'Ripped ( t shirts from the underground)' Two recent books have been published outlining the influence of street culture in the 1970's and 1980's, No two items summed up Punk Rock, then Hip Hop, more than the t-shirt and the boombox. They became the glue that held two movements together but at the same time gave a sense of individuality to it's owner, who customized through whatever means available, paint, words and shiny metallic objects. In Among many of the World's rarest and iconic t-shirts, there is the infamous and extremely rare Ramones t-shirt given away to the first 1500 people to buy the 12" single release of 'Sheena Is A Punk Rocker' in the UK in 1977. Created by three art students from Watford College of Art, Martin 'Cally' Callomon, Peter Barrett and Nick Egan, while still in the first year of their Graphic Design Course. The design was done in the true spirit of DIY, whilst traveling on a train from St.Albans to London's St. Pancras Station and then. at later date, individually hand splashed with paint in a warehouse in Putney.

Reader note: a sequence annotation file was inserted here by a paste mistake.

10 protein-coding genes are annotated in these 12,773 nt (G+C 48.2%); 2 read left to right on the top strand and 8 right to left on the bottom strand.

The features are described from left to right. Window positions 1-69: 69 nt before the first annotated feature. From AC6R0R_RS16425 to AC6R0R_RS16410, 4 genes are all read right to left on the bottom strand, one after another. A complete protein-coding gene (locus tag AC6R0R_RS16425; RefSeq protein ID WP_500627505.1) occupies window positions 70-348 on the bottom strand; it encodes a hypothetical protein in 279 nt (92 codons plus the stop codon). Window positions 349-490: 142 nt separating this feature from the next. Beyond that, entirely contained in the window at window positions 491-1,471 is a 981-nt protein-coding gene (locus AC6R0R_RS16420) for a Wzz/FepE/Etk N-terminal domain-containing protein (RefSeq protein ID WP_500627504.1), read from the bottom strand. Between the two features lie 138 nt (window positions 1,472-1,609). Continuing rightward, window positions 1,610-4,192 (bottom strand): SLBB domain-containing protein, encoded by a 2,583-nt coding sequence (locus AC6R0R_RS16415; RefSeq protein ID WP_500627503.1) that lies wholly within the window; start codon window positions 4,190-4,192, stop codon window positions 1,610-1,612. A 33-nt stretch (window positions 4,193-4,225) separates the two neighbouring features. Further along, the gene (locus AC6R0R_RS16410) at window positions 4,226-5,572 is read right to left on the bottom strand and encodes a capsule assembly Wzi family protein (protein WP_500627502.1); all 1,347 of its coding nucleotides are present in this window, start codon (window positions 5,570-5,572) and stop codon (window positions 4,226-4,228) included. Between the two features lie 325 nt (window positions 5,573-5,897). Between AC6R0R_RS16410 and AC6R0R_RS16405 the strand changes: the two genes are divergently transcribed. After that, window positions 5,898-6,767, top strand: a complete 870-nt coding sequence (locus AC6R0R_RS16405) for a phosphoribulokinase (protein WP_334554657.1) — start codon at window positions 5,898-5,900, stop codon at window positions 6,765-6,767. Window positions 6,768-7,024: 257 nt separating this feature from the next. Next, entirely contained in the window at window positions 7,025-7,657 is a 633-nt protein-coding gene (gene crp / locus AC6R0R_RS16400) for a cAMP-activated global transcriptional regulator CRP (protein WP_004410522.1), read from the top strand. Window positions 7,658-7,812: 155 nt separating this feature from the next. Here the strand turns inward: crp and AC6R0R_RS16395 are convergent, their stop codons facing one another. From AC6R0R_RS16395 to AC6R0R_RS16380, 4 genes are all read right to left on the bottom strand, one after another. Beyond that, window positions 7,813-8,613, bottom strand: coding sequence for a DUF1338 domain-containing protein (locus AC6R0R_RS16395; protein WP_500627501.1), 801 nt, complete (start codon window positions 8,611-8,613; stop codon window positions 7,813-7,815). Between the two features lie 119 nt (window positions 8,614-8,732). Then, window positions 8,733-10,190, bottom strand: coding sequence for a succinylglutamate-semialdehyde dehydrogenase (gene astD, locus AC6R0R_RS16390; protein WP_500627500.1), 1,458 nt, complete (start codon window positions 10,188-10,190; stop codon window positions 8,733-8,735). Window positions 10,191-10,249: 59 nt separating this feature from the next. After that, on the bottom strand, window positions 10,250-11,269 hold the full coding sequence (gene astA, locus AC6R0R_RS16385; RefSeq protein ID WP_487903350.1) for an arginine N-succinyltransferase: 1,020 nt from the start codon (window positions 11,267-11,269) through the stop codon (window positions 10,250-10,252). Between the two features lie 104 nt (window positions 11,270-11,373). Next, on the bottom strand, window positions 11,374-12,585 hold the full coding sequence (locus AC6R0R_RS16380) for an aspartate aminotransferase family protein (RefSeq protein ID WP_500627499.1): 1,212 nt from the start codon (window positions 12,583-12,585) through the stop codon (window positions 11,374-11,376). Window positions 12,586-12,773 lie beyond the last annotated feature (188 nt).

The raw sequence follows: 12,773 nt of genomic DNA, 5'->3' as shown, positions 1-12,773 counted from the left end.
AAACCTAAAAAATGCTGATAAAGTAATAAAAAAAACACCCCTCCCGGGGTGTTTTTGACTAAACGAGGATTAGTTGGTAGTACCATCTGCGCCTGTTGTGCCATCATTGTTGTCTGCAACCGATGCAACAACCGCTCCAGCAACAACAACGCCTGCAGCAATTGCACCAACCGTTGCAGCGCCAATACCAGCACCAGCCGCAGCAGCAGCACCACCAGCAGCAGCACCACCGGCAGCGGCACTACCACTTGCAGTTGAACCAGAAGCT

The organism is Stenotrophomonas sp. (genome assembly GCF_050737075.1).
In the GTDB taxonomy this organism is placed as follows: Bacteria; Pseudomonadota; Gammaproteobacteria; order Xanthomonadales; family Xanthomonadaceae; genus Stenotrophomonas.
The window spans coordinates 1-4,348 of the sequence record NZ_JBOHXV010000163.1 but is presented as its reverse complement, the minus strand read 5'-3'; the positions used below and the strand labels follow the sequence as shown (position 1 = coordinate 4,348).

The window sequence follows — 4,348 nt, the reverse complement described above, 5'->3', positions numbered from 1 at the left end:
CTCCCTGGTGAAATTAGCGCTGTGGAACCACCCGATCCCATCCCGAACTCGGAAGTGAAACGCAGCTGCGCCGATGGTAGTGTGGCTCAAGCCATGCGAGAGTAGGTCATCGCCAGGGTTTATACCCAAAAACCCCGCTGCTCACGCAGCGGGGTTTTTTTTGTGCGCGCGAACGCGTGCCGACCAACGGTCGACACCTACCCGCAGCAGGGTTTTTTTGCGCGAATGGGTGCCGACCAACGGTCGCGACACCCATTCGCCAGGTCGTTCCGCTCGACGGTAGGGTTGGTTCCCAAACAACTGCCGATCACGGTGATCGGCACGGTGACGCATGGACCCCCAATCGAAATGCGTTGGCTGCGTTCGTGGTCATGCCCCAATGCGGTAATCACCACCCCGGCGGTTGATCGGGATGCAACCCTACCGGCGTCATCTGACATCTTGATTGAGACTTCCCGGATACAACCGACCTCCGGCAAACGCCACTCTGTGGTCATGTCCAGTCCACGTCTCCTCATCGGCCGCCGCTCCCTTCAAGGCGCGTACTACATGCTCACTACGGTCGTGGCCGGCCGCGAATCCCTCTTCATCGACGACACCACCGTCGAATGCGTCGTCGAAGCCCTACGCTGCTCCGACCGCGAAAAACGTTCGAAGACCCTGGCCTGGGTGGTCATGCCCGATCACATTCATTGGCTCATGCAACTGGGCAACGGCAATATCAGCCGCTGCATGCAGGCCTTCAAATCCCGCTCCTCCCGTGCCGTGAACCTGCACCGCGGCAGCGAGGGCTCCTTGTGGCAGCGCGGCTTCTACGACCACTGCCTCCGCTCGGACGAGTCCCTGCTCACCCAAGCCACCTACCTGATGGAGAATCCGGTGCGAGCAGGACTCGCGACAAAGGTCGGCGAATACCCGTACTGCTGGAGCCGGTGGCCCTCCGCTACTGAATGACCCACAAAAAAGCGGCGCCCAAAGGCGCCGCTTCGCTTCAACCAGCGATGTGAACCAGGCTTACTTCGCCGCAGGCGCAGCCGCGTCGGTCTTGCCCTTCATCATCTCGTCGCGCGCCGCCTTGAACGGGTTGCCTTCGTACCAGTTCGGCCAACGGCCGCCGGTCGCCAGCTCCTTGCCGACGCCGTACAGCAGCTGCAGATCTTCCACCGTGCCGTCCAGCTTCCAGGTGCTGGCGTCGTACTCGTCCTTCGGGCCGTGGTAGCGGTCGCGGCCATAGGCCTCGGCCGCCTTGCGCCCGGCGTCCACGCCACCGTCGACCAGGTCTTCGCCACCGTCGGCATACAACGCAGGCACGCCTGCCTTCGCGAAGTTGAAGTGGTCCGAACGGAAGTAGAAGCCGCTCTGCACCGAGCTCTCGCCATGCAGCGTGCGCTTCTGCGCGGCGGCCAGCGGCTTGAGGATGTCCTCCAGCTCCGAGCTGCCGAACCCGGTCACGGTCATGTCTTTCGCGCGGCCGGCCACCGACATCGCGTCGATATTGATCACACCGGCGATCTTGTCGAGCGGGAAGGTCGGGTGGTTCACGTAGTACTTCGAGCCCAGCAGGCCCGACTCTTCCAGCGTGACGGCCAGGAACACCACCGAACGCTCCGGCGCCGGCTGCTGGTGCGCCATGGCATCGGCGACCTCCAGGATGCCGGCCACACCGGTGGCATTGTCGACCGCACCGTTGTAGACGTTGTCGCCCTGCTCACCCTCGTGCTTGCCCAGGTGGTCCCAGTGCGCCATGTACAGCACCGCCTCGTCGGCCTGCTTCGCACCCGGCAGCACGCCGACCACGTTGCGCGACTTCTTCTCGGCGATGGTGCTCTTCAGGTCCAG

In'The Boombox Project (the machines, the music and the urban underground)' we see the rise of the Boombox as a key part of the birth of Hip Hop in NYC and the individuality and customization as decoration. This instrument of urban culture was depicted as a mix of graffiti art and global tribal symbolism with the boombox on the classic album cover 'Duck Rock' by Malcolm McLaren. Artist and designer of that cover, Nick Egan, is quoted throughout the book.